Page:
Kirsten Landman came back from a life-threatening crash in 2013 to compete in, and finish, the Dakar. Picture: REUTERS
Kirsten Landman came back from a life-threatening crash in 2013 to compete in, and finish, the Dakar. Picture: REUTERS

While the focus is usually on the battle up front, the annual Dakar Rally is a personal battle for dozens of often unheralded competitors throughout the field.

This year, the dream of finishing the world’s toughest offroad race came true for two South African women competing for the first time: motorcycle riders Kirsten Landman and Taye Perry.

Landman, from Summerveld in KwaZulu-Natal, and Perry, from Rustenberg in North West province, became the first African women to complete the Dakar on bikes.

After 12 gruelling days and nearly 8,000km in the gravel and dunes of Saudi Arabia, where the event was held for the first time, Landman finished 55th out of 95 finishers and Perry was 77th in a male-dominated field.

What the numbers don’t tell is the tough challenges they overcame. For 28-year old Landman, just reaching the start line on her KTM was a heroic feat after recovering from a life-threatening crash in 2013 that put her in a coma for 11 days and threatened to end her bike racing days. She entered the Dakar to overcome her fear of speed after the accident.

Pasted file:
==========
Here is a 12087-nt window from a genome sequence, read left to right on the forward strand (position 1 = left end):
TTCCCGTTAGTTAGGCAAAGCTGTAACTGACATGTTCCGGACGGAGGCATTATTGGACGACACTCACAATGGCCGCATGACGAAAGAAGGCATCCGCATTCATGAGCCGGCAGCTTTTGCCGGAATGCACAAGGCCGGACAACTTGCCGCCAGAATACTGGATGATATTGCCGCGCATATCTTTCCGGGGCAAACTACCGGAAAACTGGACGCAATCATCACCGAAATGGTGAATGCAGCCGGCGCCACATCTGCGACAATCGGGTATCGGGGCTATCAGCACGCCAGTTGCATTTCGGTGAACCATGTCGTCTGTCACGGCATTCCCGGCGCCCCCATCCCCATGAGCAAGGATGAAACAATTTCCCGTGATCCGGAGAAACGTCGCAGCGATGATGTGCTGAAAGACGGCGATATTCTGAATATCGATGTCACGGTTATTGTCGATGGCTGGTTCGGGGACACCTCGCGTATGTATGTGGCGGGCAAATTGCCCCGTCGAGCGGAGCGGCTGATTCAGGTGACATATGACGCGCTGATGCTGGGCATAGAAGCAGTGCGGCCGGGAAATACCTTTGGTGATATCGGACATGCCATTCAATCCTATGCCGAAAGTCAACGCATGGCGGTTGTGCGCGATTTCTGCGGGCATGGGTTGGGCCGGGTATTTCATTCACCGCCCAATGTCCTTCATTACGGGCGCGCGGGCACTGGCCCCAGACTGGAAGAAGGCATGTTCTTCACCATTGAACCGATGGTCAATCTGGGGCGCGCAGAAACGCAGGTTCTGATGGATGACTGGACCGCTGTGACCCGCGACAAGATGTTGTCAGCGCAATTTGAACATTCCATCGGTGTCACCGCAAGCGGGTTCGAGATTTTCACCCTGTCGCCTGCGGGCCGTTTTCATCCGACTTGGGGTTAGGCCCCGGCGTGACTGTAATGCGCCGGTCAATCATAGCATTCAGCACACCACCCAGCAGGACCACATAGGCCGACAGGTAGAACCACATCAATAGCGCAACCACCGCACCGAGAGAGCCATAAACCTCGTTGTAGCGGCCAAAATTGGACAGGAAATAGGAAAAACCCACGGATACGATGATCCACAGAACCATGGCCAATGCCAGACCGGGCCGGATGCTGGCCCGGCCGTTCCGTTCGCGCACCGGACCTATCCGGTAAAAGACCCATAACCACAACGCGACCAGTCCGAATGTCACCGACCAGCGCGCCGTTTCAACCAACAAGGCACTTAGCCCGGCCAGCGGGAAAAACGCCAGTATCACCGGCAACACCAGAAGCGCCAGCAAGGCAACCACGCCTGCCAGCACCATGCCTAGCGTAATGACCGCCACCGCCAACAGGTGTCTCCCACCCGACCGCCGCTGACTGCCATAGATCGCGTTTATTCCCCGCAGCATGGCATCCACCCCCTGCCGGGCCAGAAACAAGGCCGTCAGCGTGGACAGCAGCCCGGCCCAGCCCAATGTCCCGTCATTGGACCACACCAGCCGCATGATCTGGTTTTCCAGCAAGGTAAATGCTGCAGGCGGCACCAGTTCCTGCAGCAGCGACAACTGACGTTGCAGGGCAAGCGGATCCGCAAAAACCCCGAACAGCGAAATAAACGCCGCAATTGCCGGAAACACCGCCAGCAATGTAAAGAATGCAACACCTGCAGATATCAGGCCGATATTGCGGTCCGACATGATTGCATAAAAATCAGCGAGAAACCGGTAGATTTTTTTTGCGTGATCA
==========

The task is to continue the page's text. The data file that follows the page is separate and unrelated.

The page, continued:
Diminutive Taye Perry completed the Dakar after crashing in the penultimate stage. Picture: SUPPLIED
Diminutive Taye Perry completed the Dakar after crashing in the penultimate stage. Picture: SUPPLIED

Finishing the Dakar in 56 hours and 28 minutes, which was more than 16 hours behind winner Ricky Brabec on a Honda, made Landman the first African woman to complete the event on two wheels.

That title had almost gone to the diminutive Perry, also on a KTM, who was up on Landman for the first 10 stages until a crash on stage 11 nearly derailed her Dakar dreams.

One of the smallest competitors in the Dakar at just 1.58m tall, the 28-year-old was stranded in the desert for hours before a car eventually stopped to give her a tow. The plucky South African crossed the final few hundred metres on foot, pushing her bike to the line to ensure she was classified as a finisher.

Of her rescuers, Spain’s Pablo Martinez and Argentina’s Facundo Juton, she said: “They weren’t about to let my Dakar dream die a day before the end … and hooked me up for one of the craziest rides I’ve ever had. To the end! For the long haul! They’re my Dakar heroes!”

The car category of the Dakar Rally, held from January 5 to 17, was won by Spain’s Carlos Sainz in a Mini JCW Buggy. Last year’s winner, Nasser Al-Attiyah was second in a South African-built Toyota Hilux.

SA’s highest finisher was former winner Giniel de Villers, who was fifth in a Hilux.